Ezekiel’s first set of oracles against the nations, addressing Ammon, Moab, Edom, and Philistia.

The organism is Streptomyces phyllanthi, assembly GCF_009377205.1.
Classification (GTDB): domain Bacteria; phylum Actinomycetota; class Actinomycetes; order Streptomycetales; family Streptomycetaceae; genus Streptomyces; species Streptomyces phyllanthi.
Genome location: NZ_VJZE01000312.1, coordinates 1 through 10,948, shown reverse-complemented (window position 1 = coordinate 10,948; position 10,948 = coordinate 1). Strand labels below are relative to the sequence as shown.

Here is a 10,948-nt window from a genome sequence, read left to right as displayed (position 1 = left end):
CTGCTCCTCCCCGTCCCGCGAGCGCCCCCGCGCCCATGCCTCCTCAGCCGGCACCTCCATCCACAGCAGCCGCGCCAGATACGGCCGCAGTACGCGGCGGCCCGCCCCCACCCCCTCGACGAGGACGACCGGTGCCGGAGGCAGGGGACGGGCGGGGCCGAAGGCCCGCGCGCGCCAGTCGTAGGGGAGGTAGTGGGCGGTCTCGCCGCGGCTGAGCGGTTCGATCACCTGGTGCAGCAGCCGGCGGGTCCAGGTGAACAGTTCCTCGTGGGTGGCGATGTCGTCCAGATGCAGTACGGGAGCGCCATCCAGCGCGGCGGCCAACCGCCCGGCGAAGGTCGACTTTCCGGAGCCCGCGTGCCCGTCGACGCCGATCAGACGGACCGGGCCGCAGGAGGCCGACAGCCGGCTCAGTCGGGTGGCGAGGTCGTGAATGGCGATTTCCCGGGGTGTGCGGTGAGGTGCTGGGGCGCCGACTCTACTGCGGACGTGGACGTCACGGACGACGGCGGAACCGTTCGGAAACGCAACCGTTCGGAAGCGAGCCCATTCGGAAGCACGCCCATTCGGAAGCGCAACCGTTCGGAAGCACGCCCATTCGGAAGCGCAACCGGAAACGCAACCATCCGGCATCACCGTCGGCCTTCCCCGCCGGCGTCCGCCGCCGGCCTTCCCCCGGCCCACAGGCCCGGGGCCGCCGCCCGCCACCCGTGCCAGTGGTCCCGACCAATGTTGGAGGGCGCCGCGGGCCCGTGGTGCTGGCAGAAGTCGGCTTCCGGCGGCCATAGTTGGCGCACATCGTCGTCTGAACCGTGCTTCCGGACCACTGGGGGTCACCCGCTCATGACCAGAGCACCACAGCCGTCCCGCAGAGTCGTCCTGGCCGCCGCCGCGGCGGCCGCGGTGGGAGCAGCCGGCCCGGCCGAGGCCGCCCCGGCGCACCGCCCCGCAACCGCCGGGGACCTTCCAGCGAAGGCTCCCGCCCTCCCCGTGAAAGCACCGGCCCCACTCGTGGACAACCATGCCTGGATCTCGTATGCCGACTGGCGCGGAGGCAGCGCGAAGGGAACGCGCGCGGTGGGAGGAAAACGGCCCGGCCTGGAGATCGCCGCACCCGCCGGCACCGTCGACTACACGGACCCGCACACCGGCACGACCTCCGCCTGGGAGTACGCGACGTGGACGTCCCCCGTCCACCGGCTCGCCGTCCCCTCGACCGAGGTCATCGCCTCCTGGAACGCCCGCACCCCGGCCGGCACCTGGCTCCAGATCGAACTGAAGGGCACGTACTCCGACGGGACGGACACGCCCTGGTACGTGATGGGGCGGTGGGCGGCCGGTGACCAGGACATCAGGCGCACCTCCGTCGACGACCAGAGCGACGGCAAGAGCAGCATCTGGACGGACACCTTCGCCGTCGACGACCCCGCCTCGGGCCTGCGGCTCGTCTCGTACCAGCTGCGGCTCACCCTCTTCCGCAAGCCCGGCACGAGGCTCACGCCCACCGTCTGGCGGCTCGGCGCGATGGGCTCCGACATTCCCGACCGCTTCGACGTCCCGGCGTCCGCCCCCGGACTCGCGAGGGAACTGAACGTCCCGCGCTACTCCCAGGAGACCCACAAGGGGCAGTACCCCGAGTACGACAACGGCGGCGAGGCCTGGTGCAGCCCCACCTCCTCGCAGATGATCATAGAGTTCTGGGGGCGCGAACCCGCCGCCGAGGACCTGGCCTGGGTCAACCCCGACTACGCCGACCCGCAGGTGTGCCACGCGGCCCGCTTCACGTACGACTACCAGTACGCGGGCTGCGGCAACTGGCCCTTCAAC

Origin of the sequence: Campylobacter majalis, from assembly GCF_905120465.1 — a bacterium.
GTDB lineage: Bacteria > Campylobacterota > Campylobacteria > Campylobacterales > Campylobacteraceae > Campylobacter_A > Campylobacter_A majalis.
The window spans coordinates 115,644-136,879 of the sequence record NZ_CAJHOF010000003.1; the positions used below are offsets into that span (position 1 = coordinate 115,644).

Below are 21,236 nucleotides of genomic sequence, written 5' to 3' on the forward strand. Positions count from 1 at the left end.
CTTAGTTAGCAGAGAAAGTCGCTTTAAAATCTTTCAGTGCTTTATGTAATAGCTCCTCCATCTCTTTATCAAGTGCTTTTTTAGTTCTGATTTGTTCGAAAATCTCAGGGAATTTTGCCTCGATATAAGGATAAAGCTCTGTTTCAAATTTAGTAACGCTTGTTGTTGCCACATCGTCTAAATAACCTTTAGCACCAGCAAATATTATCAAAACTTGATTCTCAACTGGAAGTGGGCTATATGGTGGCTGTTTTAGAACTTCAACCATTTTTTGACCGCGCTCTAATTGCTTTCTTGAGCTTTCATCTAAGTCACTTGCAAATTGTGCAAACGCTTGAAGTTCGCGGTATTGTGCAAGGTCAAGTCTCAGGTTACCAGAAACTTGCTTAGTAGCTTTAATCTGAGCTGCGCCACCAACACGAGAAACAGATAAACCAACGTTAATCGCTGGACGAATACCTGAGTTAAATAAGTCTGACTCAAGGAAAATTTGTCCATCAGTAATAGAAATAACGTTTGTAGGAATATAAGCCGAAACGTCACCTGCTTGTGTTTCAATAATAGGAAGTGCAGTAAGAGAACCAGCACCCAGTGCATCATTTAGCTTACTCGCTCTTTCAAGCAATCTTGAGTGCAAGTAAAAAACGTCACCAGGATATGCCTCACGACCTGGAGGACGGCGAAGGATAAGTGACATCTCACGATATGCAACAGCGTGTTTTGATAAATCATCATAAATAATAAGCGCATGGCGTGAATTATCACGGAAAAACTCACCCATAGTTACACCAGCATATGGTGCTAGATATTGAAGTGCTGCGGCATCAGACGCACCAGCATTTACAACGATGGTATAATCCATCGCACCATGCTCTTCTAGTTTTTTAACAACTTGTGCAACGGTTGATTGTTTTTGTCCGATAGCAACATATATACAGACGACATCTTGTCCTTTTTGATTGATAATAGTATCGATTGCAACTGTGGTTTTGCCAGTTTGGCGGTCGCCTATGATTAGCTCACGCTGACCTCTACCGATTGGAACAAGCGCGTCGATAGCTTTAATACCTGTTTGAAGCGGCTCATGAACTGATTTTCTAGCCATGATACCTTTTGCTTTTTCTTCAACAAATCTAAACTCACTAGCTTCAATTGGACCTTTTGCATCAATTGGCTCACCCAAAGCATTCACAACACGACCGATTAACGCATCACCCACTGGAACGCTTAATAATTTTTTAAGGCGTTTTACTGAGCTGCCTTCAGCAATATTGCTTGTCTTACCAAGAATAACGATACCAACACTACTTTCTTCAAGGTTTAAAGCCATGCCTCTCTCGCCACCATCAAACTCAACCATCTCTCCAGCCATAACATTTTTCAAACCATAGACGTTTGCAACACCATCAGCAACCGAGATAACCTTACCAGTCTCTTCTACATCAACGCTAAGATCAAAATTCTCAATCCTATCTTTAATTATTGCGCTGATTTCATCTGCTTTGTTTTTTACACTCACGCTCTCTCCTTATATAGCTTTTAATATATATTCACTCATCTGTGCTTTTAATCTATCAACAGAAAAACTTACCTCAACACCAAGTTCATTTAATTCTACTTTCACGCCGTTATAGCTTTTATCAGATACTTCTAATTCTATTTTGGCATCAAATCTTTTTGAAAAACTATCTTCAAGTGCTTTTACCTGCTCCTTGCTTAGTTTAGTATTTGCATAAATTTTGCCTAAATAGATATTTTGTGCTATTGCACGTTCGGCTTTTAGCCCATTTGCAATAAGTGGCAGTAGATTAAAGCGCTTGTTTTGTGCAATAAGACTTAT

The books of Isaiah, son of Amoz, who prophesied in Jerusalem, is included among the prophets of the eighth century B.C.E. (along with Amos, Hosea, and Micah)--preachers who boldly proclaimed God's word of judgment against the economic, social, and religious disorders of their time. More, Prophet who condemned Judah's infidelity to God, warned of Babylonian conquest, and promised a new covenant More, A prophet during the Babylonian exile who saw visions of God's throne-chariot, new life to dry bones, and a new Temple. More, and Prophet to the northern kingdom who condemned Israel's oppression of the poor, calling for justice to "roll down like waters." More – to name only a few – contain collections of oracles against the nations. These oracles extend the prophetic message beyond Israel to the nations surrounding it. In Ezekiel 25, the prophet speaks against Ammon because they delighted in the destruction of the Jerusalem A sanctuary is the consecrated area around the altar of a church or temple. It also means a place of safety where one can flee for protection. In the Old Testament, especially in the Psalms, God is referred to as a sanctuary, a refuge from... More. He speaks against Moab because they consider Judah was the name of Jacob's fourth son and one of the 12 tribes. More to be like all the other nations, i.e., nothing special. He speaks against Edom and Philistia because they acted against Judah.